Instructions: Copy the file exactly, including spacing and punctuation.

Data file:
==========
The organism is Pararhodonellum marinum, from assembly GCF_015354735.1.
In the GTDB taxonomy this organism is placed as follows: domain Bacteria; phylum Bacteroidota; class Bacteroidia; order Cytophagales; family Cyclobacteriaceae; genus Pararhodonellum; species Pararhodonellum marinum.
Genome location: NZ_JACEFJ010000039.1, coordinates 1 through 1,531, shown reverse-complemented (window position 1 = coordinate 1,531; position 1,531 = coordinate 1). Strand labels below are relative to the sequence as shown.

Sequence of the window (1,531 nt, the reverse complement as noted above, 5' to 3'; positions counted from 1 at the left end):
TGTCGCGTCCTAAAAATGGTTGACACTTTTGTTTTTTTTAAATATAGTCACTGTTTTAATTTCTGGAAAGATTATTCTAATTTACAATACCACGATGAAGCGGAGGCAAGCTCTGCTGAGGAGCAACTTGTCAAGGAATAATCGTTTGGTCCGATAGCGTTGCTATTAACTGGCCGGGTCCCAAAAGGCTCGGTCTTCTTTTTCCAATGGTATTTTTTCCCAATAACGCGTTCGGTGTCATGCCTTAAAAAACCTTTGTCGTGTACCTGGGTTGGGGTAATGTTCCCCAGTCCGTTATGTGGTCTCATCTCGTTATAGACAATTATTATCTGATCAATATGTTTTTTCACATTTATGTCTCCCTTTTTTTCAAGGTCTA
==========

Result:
The organism is Pararhodonellum marinum, from assembly GCF_015354735.1.
In the GTDB taxonomy this organism is placed as follows: domain Bacteria; phylum Bacteroidota; class Bacteroidia; order Cytophagales; family Cyclobacteriaceae; genus Pararhodonellum; species Pararhodonellum marinum.
Genome location: NZ_JACEFJ010000039.1, coordinates 1 through 1,531, shown reverse-complemented (window position 1 = coordinate 1,531; position 1,531 = coordinate 1). Strand labels below are relative to the sequence as shown.

Sequence of the window (1,531 nt, the reverse complement as noted above, 5' to 3'; positions counted from 1 at the left end):
TGTCGCGTCCTAAAAATGGTTGACACTTTTGTTTTTTTTAAATATAGTCACTGTTTTAATTTCTGGAAAGATTATTCTAATTTACAATACCACGATGAAGCGGAGGCAAGCTCTGCTGAGGAGCAACTTGTCAAGGAATAATCGTTTGGTCCGATAGCGTTGCTATTAACTGGCCGGGTCCCAAAAGGCTCGGTCTTCTTTTTCCAATGGTATTTTTTCCCAATAACGCGTTCGGTGTCATGCCTTAAAAAACCTTTGTCGTGTACCTGGGTTGGGGTAATGTTCCCCAGTCCGTTATGTGGTCTCATCTCGTTATAGACAATTATTATCTGATCAATATGTTTTTTCACATTTATGTCTCCCTTTTTTTCAAGGTCTA